Hawthorne heavily hints throughout The Scarlet Letter that Dimmesdale is Pearl’s father, so the revelation of his identity should hardly be a surprise to the reader. The narrator also indicates from the introduction that Hester’s outcome in the novel is ultimately happy; he describes her as an “angel” who spent the last years of her life doing good works and nursing others. These suggestions of characters’ fates and identities, however, do not constitute true foreshadowing, as they refer to situations and outcomes that have already passed. There are few instances of true foreshadowing in the novel, and those instances hint at characters’ true natures, rather than specific events to come.
Dimmesdale as a weak character
The first time we meet Dimmesdale, he is standing above Hester on a balcony, having been asked by the governor to plead with Hester directly to reveal the identity of the father of her child. Dimmesdale is in a position of tremendous power, but Hawthorne describes him as weak and passive: “there was an air about this young minister – an apprehensive, a startled, a half-frightened look.” In fact, he is so pathetic, the crowd feels sorry for him: “Even the poor baby, at Hester’s bosom, was affected by the same influence.” Throughout the rest of the novel we see that unlike Hester, Dimmesdale is unable to bear the weight of his shame, and can neither embrace what he’s done nor move past it. These early descriptions of him foreshadow that despite his prominence in the community, he is ultimately a powerless figure. Unlike Hester, who is able to withstand the shame of standing on the scaffold, Dimmesdale cries out in pain the first time he mounts the scaffold, and dies the second time.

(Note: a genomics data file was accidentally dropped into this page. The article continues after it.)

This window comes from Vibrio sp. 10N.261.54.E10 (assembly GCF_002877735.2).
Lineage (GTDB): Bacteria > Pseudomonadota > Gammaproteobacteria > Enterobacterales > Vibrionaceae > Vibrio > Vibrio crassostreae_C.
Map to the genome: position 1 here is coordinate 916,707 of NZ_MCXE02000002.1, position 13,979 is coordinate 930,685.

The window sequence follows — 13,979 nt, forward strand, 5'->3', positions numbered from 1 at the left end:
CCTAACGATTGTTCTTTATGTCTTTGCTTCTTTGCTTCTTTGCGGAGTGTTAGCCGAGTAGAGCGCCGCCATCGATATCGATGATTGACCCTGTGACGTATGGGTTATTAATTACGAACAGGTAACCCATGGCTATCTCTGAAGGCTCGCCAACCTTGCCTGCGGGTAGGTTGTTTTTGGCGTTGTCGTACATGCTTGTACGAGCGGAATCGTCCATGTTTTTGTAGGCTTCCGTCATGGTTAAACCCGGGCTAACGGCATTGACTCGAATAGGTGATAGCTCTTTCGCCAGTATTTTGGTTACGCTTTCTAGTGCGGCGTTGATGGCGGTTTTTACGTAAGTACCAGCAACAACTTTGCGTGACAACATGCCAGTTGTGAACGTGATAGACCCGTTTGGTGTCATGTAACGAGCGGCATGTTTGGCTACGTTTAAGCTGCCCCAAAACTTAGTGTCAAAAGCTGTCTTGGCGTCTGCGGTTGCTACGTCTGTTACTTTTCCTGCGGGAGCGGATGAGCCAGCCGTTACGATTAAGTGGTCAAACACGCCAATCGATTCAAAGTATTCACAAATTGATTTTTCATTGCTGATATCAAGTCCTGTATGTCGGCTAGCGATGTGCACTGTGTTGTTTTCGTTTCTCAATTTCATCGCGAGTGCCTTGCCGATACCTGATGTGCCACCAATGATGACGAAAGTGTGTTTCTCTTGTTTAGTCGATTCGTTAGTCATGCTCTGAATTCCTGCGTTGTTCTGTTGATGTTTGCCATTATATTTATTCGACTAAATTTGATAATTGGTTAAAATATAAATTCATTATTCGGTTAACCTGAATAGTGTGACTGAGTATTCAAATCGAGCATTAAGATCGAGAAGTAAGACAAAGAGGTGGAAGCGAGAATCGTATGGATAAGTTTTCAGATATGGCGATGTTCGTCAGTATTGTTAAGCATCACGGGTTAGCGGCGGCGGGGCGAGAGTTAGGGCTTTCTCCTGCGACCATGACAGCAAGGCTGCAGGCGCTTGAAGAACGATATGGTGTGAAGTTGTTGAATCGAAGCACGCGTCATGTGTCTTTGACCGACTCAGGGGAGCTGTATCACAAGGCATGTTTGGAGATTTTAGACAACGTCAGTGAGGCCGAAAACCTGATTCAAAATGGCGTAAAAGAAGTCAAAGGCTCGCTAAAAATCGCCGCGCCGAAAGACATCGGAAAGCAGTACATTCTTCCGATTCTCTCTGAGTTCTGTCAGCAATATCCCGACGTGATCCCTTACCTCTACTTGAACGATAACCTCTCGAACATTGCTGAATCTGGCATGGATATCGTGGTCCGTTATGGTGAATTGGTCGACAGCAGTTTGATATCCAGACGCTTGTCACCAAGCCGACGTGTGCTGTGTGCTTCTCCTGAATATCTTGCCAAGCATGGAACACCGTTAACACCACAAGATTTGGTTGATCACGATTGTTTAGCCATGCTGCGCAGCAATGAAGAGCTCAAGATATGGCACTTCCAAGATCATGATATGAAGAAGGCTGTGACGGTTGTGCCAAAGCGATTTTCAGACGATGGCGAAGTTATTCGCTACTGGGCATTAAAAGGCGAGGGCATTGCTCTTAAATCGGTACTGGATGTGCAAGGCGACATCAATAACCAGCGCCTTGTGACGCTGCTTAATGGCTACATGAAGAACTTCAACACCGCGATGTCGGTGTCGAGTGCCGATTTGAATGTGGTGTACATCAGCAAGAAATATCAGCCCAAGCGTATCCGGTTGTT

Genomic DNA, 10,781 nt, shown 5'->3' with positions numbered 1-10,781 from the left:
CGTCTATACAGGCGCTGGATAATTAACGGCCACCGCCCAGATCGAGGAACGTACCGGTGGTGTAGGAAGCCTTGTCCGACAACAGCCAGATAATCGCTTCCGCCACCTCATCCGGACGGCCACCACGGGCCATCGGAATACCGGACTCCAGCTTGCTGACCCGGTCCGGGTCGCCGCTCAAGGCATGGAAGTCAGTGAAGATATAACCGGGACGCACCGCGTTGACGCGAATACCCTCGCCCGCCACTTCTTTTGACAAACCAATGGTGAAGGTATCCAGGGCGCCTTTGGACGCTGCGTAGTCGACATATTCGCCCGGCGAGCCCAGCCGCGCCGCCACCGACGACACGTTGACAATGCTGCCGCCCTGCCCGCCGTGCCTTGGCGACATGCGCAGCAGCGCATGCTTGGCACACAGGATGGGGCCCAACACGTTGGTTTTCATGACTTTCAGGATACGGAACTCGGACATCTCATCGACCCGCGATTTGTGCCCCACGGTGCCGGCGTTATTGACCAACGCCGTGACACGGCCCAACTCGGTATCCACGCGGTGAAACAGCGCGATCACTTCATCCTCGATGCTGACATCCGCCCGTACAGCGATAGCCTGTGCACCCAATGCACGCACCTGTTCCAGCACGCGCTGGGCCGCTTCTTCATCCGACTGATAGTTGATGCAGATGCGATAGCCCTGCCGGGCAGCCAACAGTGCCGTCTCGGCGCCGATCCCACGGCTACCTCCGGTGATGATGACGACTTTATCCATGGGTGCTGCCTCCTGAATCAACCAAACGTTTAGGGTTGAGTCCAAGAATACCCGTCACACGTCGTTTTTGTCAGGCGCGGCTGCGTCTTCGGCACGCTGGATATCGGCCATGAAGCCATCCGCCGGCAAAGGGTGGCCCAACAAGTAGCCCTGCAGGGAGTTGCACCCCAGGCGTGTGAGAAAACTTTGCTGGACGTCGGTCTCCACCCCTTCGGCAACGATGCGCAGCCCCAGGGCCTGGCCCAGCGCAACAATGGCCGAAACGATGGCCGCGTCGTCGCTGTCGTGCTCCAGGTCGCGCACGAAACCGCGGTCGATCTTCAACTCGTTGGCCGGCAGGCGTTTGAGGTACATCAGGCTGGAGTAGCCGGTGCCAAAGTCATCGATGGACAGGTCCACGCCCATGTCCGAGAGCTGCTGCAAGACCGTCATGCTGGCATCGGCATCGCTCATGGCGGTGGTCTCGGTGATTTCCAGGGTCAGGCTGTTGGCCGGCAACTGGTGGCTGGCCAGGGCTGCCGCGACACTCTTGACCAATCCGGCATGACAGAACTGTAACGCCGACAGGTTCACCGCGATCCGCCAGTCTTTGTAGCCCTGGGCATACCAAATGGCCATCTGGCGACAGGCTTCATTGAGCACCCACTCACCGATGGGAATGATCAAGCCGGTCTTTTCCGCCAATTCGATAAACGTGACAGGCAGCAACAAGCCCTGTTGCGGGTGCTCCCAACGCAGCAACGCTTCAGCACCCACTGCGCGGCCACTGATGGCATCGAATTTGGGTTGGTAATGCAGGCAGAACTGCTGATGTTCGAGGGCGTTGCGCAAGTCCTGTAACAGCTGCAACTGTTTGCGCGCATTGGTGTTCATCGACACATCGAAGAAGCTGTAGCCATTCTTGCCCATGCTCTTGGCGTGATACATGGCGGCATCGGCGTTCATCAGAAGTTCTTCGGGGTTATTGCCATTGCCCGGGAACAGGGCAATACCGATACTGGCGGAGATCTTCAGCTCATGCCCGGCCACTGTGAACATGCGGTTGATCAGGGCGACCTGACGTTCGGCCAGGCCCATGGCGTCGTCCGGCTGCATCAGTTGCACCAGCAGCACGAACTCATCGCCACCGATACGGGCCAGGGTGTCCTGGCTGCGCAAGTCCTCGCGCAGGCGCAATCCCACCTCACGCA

Chillingworth as a conflicted character
Throughout the novel, Chillingworth is single-mindedly set on revenge. However, our early glimpses of his character foreshadow the fact that his ultimate revenge will win him no satisfaction, and he will remain tormented until his death. When Chillingworth joins the crowd watching Hester on the scaffold, he is described as at war with himself: “by a seemingly careless arrangement of his heterogeneous garb he had endeavored to conceal or abate the peculiarity” of his uneven shoulders. Chillingsworth is a man taking great pains to hide who he is, but not entirely succeeding. Next, “a writhing horror twisted itself across his features… his face darkened with some powerful emotion, which, nevertheless, he so instantaneously controlled by an effort of his will.” Rather than being in control of himself and using that self control to manipulate others to his satisfaction, Chillingworth is fighting a constant battle against his overwhelmingly strong feelings. The early signs of this battle foreshadow the fact that his revenge wins him no peace, and he winds up giving all his money to Pearl when he dies.
Hester’s eventual acceptance of the scarlet letter
The first time we meet Hester, she is already wearing the scarlet letter that she will wear for most of the rest of her life. “She turned her eyes downward at the scarlet letter, and even touched it with her finger, to assure herself that the infant and her shame were real. Yes! – these were her realities, -- all else had vanished!” Of all the characters in the book, Hester is the one who most readily and bravely acknowledges what she has done and accepts the consequences. In the early scenes of the book, she bears her shame with strength, standing on the scaffold for hours while her neighbors stare at her. These initial scenes of Hester foreshadow the way she will come to embrace her scarlet A, continuing to wear it even after its initial meaning has been obscured and it seems to stand for “Able,” rather than “Adulterer.” Early on, Hawthorne tells the reader the letter has become Hester’s reality, foreshadowing her commitment to the letter for the remainder of her life.